In Hong Kong, most of the 3-phase ac motors in buildings are fitted to fans and pumps. The flow from most fans and pumps is either constant or controlled by restricting the flow by mechanical means, e.g. dampers are used on fans and valves are used on pumps. This mechanical constriction will control the flow and may reduce the load on the fan or pump motor, but the constriction itself adds an energy loss that is obviously inefficient. Hence if the flow can be controlled by reducing the speed of the fan or pump motor, more efficient means of achieving flow control could be offered.

As the speed of the fan or pump is reduced, the flow will reduce proportionally, while the power required by the fan or the pump will reduce with the cube of the speed. This level of potential energy saving makes the use of Variable Speed Drive (VSD) a cost-effective investments in energy efficiency which can be considered for motors.

Motor Energy Saving with VSD

In recent years, development in power semiconductors and microprocessors have allowed the introduction of electronic VSDs which have improved performance and reliability over earlier systems while reducing the equipment cost. Hence a range of motors in building services can now be considered for retrofitting with VSD based on the economics of energy saving.

A VSD can be regarded as a frequency converter rectifying ac voltages from the mains supply into dc, and then modifies this into a ac voltage with variable amplitude and frequency. The motor is thus supplied with variable voltage and frequency, which enables infinitely variable speed regulation of three-phase, asynchronous standard induction motors.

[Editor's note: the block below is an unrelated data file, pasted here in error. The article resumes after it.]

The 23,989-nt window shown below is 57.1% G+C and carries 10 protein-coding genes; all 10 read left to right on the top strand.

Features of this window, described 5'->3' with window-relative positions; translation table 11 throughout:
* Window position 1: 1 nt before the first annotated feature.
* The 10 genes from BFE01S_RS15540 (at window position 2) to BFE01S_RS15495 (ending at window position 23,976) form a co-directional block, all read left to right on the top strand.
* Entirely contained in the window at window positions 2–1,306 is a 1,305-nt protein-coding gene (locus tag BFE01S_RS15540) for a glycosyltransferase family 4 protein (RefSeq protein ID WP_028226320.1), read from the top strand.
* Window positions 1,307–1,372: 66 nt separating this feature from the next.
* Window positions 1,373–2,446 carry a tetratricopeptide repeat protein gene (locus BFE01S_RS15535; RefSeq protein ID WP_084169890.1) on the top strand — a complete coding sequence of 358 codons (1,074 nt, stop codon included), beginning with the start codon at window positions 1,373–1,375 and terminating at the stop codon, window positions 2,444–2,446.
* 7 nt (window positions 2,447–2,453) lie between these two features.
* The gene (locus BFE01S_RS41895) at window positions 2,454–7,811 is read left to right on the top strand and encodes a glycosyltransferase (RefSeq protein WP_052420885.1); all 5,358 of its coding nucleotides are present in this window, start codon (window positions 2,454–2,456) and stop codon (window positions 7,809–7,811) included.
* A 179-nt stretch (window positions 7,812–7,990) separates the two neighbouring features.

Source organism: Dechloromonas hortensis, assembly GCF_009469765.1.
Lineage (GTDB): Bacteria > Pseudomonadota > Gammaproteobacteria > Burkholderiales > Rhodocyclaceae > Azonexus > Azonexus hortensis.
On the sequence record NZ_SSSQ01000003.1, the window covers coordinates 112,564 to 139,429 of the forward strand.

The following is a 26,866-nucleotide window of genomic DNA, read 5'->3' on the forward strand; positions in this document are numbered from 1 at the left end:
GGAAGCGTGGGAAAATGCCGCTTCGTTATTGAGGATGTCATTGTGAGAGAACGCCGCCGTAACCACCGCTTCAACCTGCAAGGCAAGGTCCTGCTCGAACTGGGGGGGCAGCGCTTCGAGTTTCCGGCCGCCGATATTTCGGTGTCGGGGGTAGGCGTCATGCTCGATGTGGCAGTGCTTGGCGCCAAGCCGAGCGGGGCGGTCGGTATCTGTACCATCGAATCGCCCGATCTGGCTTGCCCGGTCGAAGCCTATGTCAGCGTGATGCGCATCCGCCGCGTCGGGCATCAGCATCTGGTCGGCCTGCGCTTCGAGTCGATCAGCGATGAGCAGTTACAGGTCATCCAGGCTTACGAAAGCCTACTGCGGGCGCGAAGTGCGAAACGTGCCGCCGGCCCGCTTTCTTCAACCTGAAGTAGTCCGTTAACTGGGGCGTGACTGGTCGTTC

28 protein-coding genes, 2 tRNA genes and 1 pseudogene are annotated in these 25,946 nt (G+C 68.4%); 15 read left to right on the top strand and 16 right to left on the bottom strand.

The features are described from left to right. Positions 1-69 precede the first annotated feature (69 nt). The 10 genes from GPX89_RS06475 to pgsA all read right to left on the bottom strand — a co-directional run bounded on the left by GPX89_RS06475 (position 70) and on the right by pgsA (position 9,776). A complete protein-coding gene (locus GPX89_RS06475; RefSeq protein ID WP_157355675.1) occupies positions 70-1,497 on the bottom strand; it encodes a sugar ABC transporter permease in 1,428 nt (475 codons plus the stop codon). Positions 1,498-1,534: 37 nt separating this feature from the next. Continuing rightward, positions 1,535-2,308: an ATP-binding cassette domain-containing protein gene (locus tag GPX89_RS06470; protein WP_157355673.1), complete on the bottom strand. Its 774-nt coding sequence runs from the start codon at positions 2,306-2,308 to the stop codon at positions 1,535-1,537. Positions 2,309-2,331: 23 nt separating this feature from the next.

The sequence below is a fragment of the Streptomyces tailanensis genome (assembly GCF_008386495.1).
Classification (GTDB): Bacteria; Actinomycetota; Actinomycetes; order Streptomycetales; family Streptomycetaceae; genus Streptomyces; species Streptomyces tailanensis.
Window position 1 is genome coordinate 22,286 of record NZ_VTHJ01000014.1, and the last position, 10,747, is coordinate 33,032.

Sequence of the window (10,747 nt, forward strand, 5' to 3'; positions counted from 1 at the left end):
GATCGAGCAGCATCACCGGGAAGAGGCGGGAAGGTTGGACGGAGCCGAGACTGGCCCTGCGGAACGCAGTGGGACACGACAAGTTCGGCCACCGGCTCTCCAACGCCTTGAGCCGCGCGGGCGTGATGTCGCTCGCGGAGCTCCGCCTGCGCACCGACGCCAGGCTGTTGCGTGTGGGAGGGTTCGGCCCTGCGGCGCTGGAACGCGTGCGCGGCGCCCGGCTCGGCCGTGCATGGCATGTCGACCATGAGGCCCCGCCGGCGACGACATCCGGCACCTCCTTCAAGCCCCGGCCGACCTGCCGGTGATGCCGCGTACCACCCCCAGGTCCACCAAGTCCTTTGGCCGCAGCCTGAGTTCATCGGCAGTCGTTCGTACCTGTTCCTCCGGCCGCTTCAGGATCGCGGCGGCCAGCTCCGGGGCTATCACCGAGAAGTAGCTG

Typical VSD Circuit Diagram

Application of VSD in Primary Air-Handling Units (PAU)

Conventional fresh air supply introduced into a high-rise commercial building is normally fed via a Primary Air-handling Unit (PAU) at constant air volume. The conventional PAU is part of a central air conditioning system usually used to supply fresh conditioned air via riser ductwork to the floors it served at constant rate, regardless of the actual needs of the zones served. The PAU brings outside air, at a designed temperature of 33.5?X C, into filters prior to pre-cooling it to 20?X C and delivers it via fans and ductwork to serve individual floors. This system is designed for "worst case" condition and end up wasting energy relative to the needs of the building for most of the operational life. No modulation method had normally been allowed in the design other than the original balancing of the system. The system is normally operated continuously from 8:00 am to 6:00 pm for general offices building.